Thomas Schissler  5:27  
And that's really go ahead.

Peter Goetz  5:32  
Just to add on what Peter just said, I think, in the old days, it was exactly that we tried to design a software architecture, that is a perfect fit for the software that we are building for the problems that we are solving here. And that was a great for the old waterfall approaches, because that requires that we know all the requirements for the software upfront before we can come up with a great software architecture before we start implementing it. So once we transitioned in an agile way of way of working on planning, we agreed that we cannot know all the requirements up front. And I think that is probably a huge challenge that emerged there to say, okay, how can we then create the perfect software architecture for a software product if we even don't know all the requirements, and I think that is probably a big change. At least, it was a big change, for me to really realize that we have to think of a different type of software architecture, when we work in an agile way, it is probably less on finding the perfect software architecture to solve a specific problem. It is more building software architecture, that is evolvable, over time that allows us to adjust to ever changing requirements. And I think that step is probably also part of the problem.

Kurt Bittner  7:12  
Yeah. The other thing, I think that is also I agree with what both of you say and the other misconception, I think is, is even with that older conception of software architecture, because the belief that you can somehow take a set of requirements, and come up with a perfectly for perfect solution, without actually building and testing something is a fallacy. And so, you know, when we used to build systems, and I have to maybe have the disclaimer that I've never actually worked on a waterfall project, even going back to the early 1980s, I was always building things incrementally and iteratively. And part of the reason for that was that I was doing things, you know, on hardware that had just come out, I was doing things with problem domains that weren't really well defined. And so the only way to do it, the only way to successfully build something was to build it, incrementally test it and keep refining that. But in the process of doing that, I discovered some of the problems with emergent architecture of my own because the the for me that the essence of architecture is not about what we used to think of as diagrams and, you know, Architectural Review meetings and, and other kinds of things like that. It actually is the decisions that you're making, about what you're building and how you're going to do that. And so I've always found that you couldn't make those decisions without the kind of information you get from building a little bit of it, and then testing it out. And then evaluating your assumptions. And so that that notion that architecture is about decisions is something I've I've been writing about lately. But I think it's it's an interesting thing to build on a couple of things that you both said, you know, Peter, your comment about, you know, you'll always have an architecture, the question of whether it's good or not, is sort of the thing that you're trying to achieve. And I think out of out of building something, you can figure out whether it's good or not. And so I tend to think of traditional architecture as being a lot of unproven assumptions about how things are going to work. And the only way to test those assumptions is to build a little, a little bit of it, not all of it, but build a little little bit of it. And so, for me, I find that there's a perfect fit between Agile processes and Scrum and architecture because well you know how I mean scrum basically says you need to produce something valuable and working every Every single sprint, well, you know, here's your opportunity to build a little bit of the solution and test some of your ideas. So I think that that's it. For me, it's not so much that actually, it's the opposite of architecture and agile don't fit together. It's like they fit together perfectly. But it's because of a mis misconception about what architecture is and how you do it. So I don't know what of your experience has been with that?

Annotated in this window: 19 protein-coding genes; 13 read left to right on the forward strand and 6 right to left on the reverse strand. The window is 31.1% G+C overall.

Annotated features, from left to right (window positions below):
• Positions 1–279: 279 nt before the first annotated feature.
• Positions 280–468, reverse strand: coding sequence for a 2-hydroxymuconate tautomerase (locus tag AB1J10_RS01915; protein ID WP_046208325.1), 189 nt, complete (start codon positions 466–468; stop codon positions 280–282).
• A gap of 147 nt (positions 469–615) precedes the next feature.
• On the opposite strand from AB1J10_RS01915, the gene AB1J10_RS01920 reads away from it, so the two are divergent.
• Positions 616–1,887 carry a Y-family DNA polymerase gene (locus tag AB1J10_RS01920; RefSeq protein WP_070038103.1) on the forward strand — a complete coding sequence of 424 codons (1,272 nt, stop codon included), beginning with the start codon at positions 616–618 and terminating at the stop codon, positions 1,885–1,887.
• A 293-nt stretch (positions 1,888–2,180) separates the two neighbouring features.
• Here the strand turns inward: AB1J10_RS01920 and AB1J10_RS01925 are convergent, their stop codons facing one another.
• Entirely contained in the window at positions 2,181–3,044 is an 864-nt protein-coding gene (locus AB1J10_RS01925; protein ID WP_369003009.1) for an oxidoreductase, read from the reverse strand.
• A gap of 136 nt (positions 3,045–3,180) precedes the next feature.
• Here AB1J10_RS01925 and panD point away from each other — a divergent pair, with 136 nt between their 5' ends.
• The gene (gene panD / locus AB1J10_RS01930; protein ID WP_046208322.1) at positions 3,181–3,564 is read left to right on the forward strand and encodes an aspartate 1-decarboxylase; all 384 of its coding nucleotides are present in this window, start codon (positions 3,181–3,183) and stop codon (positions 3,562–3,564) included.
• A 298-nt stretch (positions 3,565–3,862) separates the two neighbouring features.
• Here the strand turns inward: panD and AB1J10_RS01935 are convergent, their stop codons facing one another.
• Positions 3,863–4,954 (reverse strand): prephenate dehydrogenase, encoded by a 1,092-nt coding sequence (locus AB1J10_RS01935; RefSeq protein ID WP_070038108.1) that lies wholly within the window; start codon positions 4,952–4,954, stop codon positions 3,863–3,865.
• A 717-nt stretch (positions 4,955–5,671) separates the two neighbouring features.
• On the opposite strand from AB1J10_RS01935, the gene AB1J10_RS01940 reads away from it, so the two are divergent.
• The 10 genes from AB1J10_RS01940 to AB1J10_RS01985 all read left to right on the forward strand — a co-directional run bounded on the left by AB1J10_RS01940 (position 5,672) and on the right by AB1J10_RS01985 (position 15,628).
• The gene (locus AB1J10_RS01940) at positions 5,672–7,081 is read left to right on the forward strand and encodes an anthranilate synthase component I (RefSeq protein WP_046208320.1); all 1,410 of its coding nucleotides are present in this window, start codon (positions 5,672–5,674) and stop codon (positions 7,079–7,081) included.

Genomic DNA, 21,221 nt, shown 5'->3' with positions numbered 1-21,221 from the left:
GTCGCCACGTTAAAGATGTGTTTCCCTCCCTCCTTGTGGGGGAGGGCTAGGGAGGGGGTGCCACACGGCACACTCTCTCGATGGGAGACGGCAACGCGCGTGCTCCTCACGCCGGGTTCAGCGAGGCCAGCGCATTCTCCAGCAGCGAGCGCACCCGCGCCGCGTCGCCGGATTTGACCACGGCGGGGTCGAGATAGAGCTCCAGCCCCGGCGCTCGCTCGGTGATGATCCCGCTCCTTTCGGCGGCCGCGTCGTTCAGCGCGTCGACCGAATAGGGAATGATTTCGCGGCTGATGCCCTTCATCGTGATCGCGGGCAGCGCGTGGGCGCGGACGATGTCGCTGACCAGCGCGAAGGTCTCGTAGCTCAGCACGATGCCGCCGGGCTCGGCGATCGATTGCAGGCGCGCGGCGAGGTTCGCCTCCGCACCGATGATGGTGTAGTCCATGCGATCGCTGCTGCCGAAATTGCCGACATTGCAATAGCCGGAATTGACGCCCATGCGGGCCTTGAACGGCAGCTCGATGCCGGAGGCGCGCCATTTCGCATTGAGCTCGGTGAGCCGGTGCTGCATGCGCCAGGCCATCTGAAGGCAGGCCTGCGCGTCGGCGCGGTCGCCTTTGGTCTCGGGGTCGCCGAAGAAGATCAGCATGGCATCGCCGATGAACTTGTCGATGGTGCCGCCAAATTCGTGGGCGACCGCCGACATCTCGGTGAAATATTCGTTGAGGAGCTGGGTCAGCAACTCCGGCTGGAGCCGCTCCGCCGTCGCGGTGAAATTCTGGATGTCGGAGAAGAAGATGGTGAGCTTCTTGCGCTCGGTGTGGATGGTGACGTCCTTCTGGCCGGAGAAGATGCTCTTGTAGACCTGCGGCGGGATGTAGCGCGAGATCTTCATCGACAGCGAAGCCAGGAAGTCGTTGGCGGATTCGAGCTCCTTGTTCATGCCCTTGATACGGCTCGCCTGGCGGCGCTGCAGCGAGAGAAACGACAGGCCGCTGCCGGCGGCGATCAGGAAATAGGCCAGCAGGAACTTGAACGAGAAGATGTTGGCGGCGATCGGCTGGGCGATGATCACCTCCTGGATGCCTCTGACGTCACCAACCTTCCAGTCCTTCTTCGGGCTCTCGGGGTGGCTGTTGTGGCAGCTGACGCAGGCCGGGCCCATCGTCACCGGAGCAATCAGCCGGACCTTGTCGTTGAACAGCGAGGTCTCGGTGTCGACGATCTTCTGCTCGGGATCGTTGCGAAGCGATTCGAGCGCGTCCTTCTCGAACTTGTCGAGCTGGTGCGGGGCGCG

Peter Goetz  10:30